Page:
Amphibians of North Carolina
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NC Records

Desmognathus wrighti - Pygmy Salamander

Class: Amphibia Order: Caudata Family: Plethodontidae Subfamily: Plethodontinae Other Common Name(s): Southern Pygmy Salamander
Taxonomic Comments: Prior to 2010, populations of a a tiny Desmognathus species that has a reddish brown to coppery bronze dorsal stripe with a dark herringbone pattern down its center constituted a single species, D. wrighti. Crespi et al. (2010) split D. wrighti (sensu lato) into two species (D. wrighti; D. organi) based on genetic differences, as well as differences in the morphology, ecology, and life histories of the two forms. Both species are southern Appalachian endemics, with the French Broad River Basin dividing the ranges of the two. Desmognathus organi occurs north of the French Broad River to as far north as Whitetop Mountain and Mount Rogers in southwestern Virginia and is generally restricted to mid- and higher-elevation forests (Crespi et al. 2003, 2010) . Desmognathus wrighti occurs south and west of the French Broad River in southwestern North Carolina and extreme eastern Tennessee (Crespi et al. 2010, Niemiller and Reynolds 2011, Rossell et al. 2018). It also occurs in mid- to higher-elevation forests, but shows a general tendency to use lower-elevational sites more frequently than D. organi (Crespi et al. 2003, Crespi et al. 2010). These species are very similar in general size, morphology, and patterning and are most easily separated using the range and collection locality.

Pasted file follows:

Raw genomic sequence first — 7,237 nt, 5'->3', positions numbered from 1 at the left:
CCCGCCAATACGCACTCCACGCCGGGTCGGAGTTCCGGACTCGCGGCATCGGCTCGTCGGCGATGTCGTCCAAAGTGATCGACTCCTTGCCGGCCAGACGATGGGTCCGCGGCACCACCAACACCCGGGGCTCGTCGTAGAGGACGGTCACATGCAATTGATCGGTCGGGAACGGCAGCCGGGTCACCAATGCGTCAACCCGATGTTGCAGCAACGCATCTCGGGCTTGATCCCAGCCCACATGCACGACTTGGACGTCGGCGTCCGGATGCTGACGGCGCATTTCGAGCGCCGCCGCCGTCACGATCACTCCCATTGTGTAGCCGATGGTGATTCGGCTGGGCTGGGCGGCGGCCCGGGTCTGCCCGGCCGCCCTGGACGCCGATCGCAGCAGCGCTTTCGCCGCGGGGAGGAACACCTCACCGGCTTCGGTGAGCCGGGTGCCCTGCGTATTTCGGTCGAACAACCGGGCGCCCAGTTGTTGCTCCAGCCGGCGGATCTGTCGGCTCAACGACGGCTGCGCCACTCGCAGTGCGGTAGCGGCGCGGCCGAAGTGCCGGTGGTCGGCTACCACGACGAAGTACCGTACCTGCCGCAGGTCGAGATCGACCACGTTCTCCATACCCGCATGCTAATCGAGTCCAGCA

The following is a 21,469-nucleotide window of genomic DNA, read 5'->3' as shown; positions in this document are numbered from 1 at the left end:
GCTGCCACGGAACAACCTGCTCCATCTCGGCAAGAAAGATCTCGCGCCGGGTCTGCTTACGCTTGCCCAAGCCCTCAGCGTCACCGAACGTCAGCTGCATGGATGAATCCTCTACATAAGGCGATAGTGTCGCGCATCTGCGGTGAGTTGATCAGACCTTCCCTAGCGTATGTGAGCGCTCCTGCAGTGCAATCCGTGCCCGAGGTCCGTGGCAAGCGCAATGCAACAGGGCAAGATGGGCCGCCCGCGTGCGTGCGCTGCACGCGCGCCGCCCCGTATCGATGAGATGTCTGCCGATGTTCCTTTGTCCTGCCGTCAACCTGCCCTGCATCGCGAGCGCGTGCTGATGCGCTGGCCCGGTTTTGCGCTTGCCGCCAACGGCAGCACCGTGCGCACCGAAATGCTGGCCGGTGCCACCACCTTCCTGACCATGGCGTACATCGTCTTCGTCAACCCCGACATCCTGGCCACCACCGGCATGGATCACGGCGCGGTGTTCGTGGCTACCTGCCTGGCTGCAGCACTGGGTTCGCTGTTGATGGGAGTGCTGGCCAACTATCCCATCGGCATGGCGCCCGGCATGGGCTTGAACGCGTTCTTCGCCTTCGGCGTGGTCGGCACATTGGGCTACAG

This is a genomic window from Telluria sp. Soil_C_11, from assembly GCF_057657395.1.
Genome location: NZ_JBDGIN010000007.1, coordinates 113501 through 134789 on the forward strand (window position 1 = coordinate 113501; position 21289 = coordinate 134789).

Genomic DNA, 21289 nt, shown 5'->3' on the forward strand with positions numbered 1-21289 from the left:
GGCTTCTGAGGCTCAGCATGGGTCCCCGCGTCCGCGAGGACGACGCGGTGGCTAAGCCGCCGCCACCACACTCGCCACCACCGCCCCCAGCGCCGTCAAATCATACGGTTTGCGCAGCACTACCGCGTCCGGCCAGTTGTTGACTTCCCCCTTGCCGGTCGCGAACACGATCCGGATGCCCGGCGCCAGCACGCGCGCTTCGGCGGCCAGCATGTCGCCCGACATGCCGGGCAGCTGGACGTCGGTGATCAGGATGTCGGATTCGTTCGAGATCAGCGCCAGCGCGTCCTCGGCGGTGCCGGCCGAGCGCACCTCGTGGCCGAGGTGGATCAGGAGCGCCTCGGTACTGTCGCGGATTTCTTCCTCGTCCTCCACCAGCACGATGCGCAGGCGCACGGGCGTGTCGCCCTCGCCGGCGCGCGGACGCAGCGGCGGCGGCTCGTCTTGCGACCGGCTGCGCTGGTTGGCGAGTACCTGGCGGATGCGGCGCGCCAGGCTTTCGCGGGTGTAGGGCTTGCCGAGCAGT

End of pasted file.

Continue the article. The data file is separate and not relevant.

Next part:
Species Comments: